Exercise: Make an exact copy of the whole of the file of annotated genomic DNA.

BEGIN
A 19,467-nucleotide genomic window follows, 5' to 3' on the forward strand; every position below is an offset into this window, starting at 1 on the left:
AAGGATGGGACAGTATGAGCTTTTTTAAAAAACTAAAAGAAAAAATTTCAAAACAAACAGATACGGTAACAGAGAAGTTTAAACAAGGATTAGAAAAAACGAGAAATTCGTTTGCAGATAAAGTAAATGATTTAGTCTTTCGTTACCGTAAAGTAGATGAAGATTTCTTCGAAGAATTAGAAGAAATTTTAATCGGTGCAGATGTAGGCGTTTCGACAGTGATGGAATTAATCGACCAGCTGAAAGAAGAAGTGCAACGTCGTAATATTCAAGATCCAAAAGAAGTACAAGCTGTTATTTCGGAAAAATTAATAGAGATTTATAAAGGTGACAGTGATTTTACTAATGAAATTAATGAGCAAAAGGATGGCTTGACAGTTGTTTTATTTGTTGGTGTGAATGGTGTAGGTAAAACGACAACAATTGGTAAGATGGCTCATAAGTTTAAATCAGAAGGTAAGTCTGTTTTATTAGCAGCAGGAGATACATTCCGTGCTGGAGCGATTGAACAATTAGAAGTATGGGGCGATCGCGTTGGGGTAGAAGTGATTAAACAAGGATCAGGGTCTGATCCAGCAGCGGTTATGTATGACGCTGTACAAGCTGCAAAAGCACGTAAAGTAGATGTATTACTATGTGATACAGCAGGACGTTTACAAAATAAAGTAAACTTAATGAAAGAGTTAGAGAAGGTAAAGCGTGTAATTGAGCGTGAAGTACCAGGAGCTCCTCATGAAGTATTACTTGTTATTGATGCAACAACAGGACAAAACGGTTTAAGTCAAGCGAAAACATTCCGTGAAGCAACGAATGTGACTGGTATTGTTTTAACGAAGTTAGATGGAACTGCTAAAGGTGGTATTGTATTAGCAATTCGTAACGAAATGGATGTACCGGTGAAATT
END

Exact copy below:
A 19,467-nucleotide genomic window follows, 5' to 3' on the forward strand; every position below is an offset into this window, starting at 1 on the left:
AAGGATGGGACAGTATGAGCTTTTTTAAAAAACTAAAAGAAAAAATTTCAAAACAAACAGATACGGTAACAGAGAAGTTTAAACAAGGATTAGAAAAAACGAGAAATTCGTTTGCAGATAAAGTAAATGATTTAGTCTTTCGTTACCGTAAAGTAGATGAAGATTTCTTCGAAGAATTAGAAGAAATTTTAATCGGTGCAGATGTAGGCGTTTCGACAGTGATGGAATTAATCGACCAGCTGAAAGAAGAAGTGCAACGTCGTAATATTCAAGATCCAAAAGAAGTACAAGCTGTTATTTCGGAAAAATTAATAGAGATTTATAAAGGTGACAGTGATTTTACTAATGAAATTAATGAGCAAAAGGATGGCTTGACAGTTGTTTTATTTGTTGGTGTGAATGGTGTAGGTAAAACGACAACAATTGGTAAGATGGCTCATAAGTTTAAATCAGAAGGTAAGTCTGTTTTATTAGCAGCAGGAGATACATTCCGTGCTGGAGCGATTGAACAATTAGAAGTATGGGGCGATCGCGTTGGGGTAGAAGTGATTAAACAAGGATCAGGGTCTGATCCAGCAGCGGTTATGTATGACGCTGTACAAGCTGCAAAAGCACGTAAAGTAGATGTATTACTATGTGATACAGCAGGACGTTTACAAAATAAAGTAAACTTAATGAAAGAGTTAGAGAAGGTAAAGCGTGTAATTGAGCGTGAAGTACCAGGAGCTCCTCATGAAGTATTACTTGTTATTGATGCAACAACAGGACAAAACGGTTTAAGTCAAGCGAAAACATTCCGTGAAGCAACGAATGTGACTGGTATTGTTTTAACGAAGTTAGATGGAACTGCTAAAGGTGGTATTGTATTAGCAATTCGTAACGAAATGGATGTACCGGTGAAATT